Compiled by Q.-Tuan Luong for the Large Format Page
Richard Knoppow (firstname.lastname@example.org) Where the same emulsion is used for both roll and sheet films the resolution is the same. Coating thickness is about the same on both types, its the support which is a lot thicker on sheet film. This is of no consequence for scattering or loss of resolution. Some films do have thinner emulsions, Technical Pan, for example, but again, the emulsion thickness is the same regardless of the format. Film has gotten good enough so there isn't a big jump in quality between 6cm x 6cm and 4x5 as there was in the past. There is still a big jump between 35mm and 6x6 but there used to be another just about as great when going to 4x5, no longer, at least for reasonable size prints. You can still see the difference for prints larger than about 11x14 its just not a stunning as it was many years ago. From: bg174@FreeNet.Carleton.CA (Michael Gudzinowicz) A couple years ago, I compared a few lenses for the 35 mm and 4x5 formats, and the Mamiya 50, 65, 100 and 150 lens (newer models with most recent "M" backs). All negatives were shot on TMX and were of the same scene, and enlarged to 5x7, 16x20 and for 120 The results were somewhat predictable. All were sharp at low magnifications, with granularity detectable at 5X magnification. When the negatives were enlarged to 16x20, most of the 35 mm shots were sharp, though grain detracted from even tone grey areas. All of the Mamiya prints were very sharp, and granularity was just detectable, if you know where to look and had prints from ed Tessars - perhaps unexpected, but present). The visible difference between modern 4x5 lenses and the Mamiyas was minimal. If the Mamiya prints had been enlarged with a diffusion head rather than condenser, they would have been nearly indistinguishable. At 30x40, the modern 4x5 lenses, Mamiya 50 f/6.3 and 100 f/3.5 (last model; all black using 55mm filters) were still sharp when closely examined - granularity was apparent in the MF prints, but wouldn't be noticed at anything resembling a normal viewing diportion of typical handheld 35 mm enlarged to 8 to 11X. The apertures used were f/8 for 35mm; f/11-16 for MF and f/22 for LF. I hadn't cleaned the inner surfaces of the Mamiyas for some time, and performance should be better after removing oil deposited from the shutter. Almost invariably, I've found the 50, 10ilm, and by shooting with less wind (it was a problem). After all of that, the MF and LF results are very similar up to 8x10 or 11x14; at 16x20 modern LF lenses have a slight edge due to reduced granularity and high contrast; above that, modern 4x5 wins due to granularity, though the other lenses are still usable (similar to 35 mm at 16X). I'm accustomed to 8x10 and 11x14 contact prints, and although I don't use those formats any longer, I rarely print larger than 8x10 or 11x14 form 4x5, so "sharpness" is a non-issue for me, despite the emphasis of the post. I'd suggest that you run similar tests on your lenses, and I'd suggest cleaning the surfaces of the cells near the shutter before testing since evaporated oil accumulates over the years, and isn't visible looking through the lenses. Also, use a 10x loupe on the ground glass of the Mamiya or view cameras for focusing. The black Super 23 I used resembles the last of the Universals, but it has 15 degree swings and tilts. The 100 f/3.5 retracts for full movements at infinity focus, and the 150 and 250 have more than sufficient depth of field at their hyperfocal distances tor instance, the 50 on 6x9 is equivalent to a 50 mm shift lens on 6x6 moved 15 mm. Also, the 50 is sharp enough to print a 1 x 3.25" "panorama" offset from center to correct perspective (equivalent to a 20 mm lens field of view in the 35 mm format). All of the Mamiya lenses have minimal distortion (if any) - the 50 is a Biogon design and 65 is a Topogon - both aerial mapping lenses. -------------------------------------------------------------------- From: email@example.com (Barry Sherman) As empirical confirmation of what Michael says, I'll offer my own observations. A friend uses a Pentax 67 for landscape work and I've been consistently impressed with the sharpness and overall image quality that he can achieve with that camera. At 16x20 I usually think that my 4x5 images do, on average, have an edge, but it's not huge and can be easily offset if my taking technique is off at all. And I've seen work done with the monster Fuji 6x8 SLR which is even more impressive. I've seen 20x24's from those 6x8 transparencies which I do think come very close to what I could do with 4x5. It's difficult, of course, to compare different formats unless one has done the kind of side-by-side comparison that Michael did and I trust his results. --------------------------------------------------------------------- From: firstname.lastname@example.org (John Sparks) I think you will see a bigger difference with format for B&W prints than with color prints. I work in B&W almost exclusively and have worked with medium format, 4x5 and 8x10 negatives. In almost all cases, I can see a difference between all three formats in a B&W 16x20 print. This difference is significant enough where I think I can generally pick which format made which print (assuming I can study the print up close in good light and the prints are more or less traditional landscapes with everything sharp and from fine grained film and no unsharp masking was used). In an 11x14 print, 4x5 and 8x10 become harder to distinguish, but large format can generally be distinguished from medium format at this size due to greater granularity from medium format. With 8x10 prints, differences are almost impossible to distinguish. Some subjects make the differences less clear, the more fine details in the subject, the easier it is to distinguish the different formats. When I look at large color prints from medium format or even 35mm, I'm often greatly surprised at the quality possible from fairly small transparencies and to a lesser extent negatives. I think that a combination of lower maximum resolution in the color print materials, smoother "grain" resulting from transparent dye clouds rather than opaque silver grains, greater impact from color with less reliance on fine details, and wider use of unsharp masking are all responsible for making negative/transparency size less important for color than B&W. I don't know where Peter came up with 3.5 for the [maximum enlargment] factor, but it agrees pretty well with my observations (at least for prints from B&W, prints from color allow larger enlargements before I notice differences between formats). I'm not sure if it's exactly a constant. I think the max enlargment factor without ANY loss of quality is smaller for larger negatives (maybe 3X for 8x10, 3.5X for 4x5, maybe 4.5x for 2 1/4" and 5.5X for 35mm). I think this is because lens quality improves slightly with smaller negatives and film plane accuraccy improves more substantially so that things don't improve quite as much as the linear film dimension increase would predict. I find that 16x20 prints from 4x5 (~4X prints) look noticably different from 16x20 prints from 8x10 in most cases. It's definately not grain since I can't see grain in either, at least from fine grain films like Tmax. I doubt it's resolution either (at least not resolution measured by line pairs/mm) since I don't think my eyes can resolve more what you get from a 4X enlargement. I think there is something beyond what the resolution number tell you. Your eyes can detect some of the high-frequency stuff beyond the lp/mm limit. The numbers I've seen for resolution limits in a print that can be seen with the naked eye are about 8 or 10 lp/mm. This seems to match what I can see when looking at a resolution chart with my eyes. However, I think you can tell the difference between a sharp square wave 10 lp/mm and a fuzzy, noisy 10 lp/mm that you get at the film/lens resolution limit. To capture this difference, you need a lot more than 10 lp/mm. From the difference I can see in 16x20 prints (a 2X print from 8x10 or a 4X print from 4x5) or even in 11x14 prints, (a 1.4X or 3X) though this is a much more subtle difference, I'd guess that you need somewhere around 30 lp/mm in the print to get the maximum quality that you can see with a naked eye. I know I want to put my eye right up next to a print (call this 10"-20"), reguardless of print size. Unless there is a barrier that prevents close observation of large prints, I find most people look at prints from about the same distance no matter what size the print is. If you keep your eye about the print diagonal or more from the print (which explains why billboards made from 35mm can look sharp when you drive by them many yards away), I don't see any problems with any size prints from 4x5, but I don't (and I don't see others) looking at prints that way. --------------------------------------------------------------------- Kerry L. Thalmann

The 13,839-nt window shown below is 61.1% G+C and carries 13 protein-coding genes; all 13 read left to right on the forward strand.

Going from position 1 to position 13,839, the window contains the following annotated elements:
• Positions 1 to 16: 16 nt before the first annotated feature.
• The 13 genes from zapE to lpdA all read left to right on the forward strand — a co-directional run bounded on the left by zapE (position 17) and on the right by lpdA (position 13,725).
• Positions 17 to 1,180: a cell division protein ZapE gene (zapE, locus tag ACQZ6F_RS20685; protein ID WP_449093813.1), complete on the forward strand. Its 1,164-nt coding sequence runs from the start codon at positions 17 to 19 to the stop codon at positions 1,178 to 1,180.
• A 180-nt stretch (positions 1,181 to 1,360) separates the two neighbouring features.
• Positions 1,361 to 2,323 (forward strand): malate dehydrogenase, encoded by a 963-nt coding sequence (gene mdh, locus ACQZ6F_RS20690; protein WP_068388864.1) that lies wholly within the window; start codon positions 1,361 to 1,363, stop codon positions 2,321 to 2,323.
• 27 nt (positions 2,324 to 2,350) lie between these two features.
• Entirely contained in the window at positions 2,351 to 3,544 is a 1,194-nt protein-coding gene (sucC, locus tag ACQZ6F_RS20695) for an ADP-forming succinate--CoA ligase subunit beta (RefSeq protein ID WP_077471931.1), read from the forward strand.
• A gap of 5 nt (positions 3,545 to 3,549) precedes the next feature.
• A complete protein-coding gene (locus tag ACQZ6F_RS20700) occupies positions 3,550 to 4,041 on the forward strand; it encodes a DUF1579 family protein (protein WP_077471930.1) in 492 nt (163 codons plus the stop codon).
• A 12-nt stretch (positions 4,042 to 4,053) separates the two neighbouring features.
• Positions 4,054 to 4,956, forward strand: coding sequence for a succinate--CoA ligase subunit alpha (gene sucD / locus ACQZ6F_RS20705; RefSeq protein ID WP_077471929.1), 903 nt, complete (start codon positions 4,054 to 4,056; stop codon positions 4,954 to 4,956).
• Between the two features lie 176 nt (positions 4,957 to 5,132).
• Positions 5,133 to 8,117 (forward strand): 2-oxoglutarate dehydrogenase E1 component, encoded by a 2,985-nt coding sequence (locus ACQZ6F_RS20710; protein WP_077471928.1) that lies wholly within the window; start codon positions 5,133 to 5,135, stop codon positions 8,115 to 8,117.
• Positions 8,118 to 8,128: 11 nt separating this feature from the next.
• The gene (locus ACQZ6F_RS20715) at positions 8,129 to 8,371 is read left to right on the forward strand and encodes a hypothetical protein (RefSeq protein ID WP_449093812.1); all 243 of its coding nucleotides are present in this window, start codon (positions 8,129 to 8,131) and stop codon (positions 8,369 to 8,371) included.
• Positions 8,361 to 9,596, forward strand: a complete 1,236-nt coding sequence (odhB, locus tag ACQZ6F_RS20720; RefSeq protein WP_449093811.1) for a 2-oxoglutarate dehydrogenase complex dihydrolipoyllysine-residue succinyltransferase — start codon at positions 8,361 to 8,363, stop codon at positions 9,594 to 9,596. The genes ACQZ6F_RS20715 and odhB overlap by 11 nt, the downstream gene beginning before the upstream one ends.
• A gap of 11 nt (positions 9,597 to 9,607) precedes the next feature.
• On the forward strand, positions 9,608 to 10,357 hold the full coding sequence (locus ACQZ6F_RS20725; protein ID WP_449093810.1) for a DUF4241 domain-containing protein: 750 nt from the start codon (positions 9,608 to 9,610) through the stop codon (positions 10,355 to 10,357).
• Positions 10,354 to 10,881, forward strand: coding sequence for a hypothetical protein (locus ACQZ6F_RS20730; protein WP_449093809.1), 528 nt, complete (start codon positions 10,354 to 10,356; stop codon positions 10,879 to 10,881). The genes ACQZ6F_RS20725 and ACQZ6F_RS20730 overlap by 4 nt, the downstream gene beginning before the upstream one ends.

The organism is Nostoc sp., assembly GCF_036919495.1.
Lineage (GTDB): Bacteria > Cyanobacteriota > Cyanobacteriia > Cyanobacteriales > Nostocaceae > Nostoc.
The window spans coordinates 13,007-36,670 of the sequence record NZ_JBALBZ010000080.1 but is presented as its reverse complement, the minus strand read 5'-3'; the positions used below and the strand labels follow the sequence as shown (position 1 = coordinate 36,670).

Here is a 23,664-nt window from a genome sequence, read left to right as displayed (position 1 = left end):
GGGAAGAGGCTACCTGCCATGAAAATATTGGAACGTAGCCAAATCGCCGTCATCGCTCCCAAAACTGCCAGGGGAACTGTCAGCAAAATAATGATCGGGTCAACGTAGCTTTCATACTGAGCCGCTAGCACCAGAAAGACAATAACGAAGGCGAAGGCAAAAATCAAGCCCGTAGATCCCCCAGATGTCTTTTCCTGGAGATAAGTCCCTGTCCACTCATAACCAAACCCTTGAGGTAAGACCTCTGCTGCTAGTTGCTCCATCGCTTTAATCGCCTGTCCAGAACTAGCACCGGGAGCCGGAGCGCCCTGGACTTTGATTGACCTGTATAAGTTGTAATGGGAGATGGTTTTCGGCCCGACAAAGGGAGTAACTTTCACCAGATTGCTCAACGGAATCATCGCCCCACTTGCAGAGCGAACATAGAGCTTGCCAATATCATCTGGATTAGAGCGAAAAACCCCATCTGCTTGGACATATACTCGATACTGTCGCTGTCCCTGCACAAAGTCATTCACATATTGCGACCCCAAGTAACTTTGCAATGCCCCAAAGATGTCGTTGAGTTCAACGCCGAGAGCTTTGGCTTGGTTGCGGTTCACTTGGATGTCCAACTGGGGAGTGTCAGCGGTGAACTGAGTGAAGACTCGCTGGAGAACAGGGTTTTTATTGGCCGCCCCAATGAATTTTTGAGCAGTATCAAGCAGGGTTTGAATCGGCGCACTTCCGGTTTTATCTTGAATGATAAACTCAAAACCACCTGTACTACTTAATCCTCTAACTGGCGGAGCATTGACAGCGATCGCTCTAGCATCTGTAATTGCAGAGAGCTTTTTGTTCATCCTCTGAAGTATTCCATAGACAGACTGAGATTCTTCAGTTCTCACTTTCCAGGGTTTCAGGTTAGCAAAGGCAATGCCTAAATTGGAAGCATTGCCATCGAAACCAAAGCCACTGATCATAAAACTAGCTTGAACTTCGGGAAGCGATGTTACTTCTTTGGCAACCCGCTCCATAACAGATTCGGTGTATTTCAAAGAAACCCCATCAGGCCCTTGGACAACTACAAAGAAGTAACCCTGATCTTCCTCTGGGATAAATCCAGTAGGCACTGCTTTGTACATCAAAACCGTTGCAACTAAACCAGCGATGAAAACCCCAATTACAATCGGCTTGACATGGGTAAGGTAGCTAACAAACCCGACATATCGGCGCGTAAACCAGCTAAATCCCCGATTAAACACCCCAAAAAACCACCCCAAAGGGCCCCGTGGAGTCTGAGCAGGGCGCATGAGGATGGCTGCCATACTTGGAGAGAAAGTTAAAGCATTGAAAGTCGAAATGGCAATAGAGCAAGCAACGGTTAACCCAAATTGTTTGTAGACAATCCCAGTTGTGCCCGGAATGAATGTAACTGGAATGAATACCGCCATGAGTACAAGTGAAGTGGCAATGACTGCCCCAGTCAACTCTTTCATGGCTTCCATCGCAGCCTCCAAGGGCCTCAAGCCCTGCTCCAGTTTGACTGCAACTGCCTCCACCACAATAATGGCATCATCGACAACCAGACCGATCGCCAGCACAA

So, we keep hearing the argument that modern films and lenses are so good that there is no longer a need to shoot large format (of course, I don't buy into that argument, and it is always presented by those who shoot in smaller formats), but it indeed looks like we need even finer grained films to get a higher degree of enlargement. Modern lenses (and for that matter even many 50 year old large format lenses) are capable of achieving very high on-film resolutions. In the end, it looks like the grain structure of the film may be the limiting factor in determining the maximum enlargement. Of course, this grain structure is a function of the emulsion and will be the same for any emulsion regardless of the format. Finally, the normal viewing distance increases as the size of the print increases. Grain that is objectionable in an 8"x10" print at 1/2 meter may be unnoticed in a 40"x50" viewed from across the room. This is the one relationship I have yet to quantify (I still need a formula for the effects of visible grain as a function of viewing distance). I have made prints up to 30"x40" from 4x5 with acceptable (for me) results, and I regularly make 24"x30" prints. This relationship between visible grain and viewing distance is one more factor that favors the larger formats. Assuming the same emulsions and a constant enlargement factor, the final print size, and thus the normal viewing distance increases as direct function of the film size. So, even though the enlargement factor is similar, at normal viewing distances, a 20"x24" print from a 4x5 original would appear less grainy than an 11"x14" print from 6x7cm. This also explains why, in a gallery setting, I can always tell from across the room, which 20"x24" prints were made from medium format and which from large format. It is not the lack of sharpness of the film or lenses, it is simply the effects of the film grain. The grain is just much more obvious, to my eye, in the prints made from medium format originals.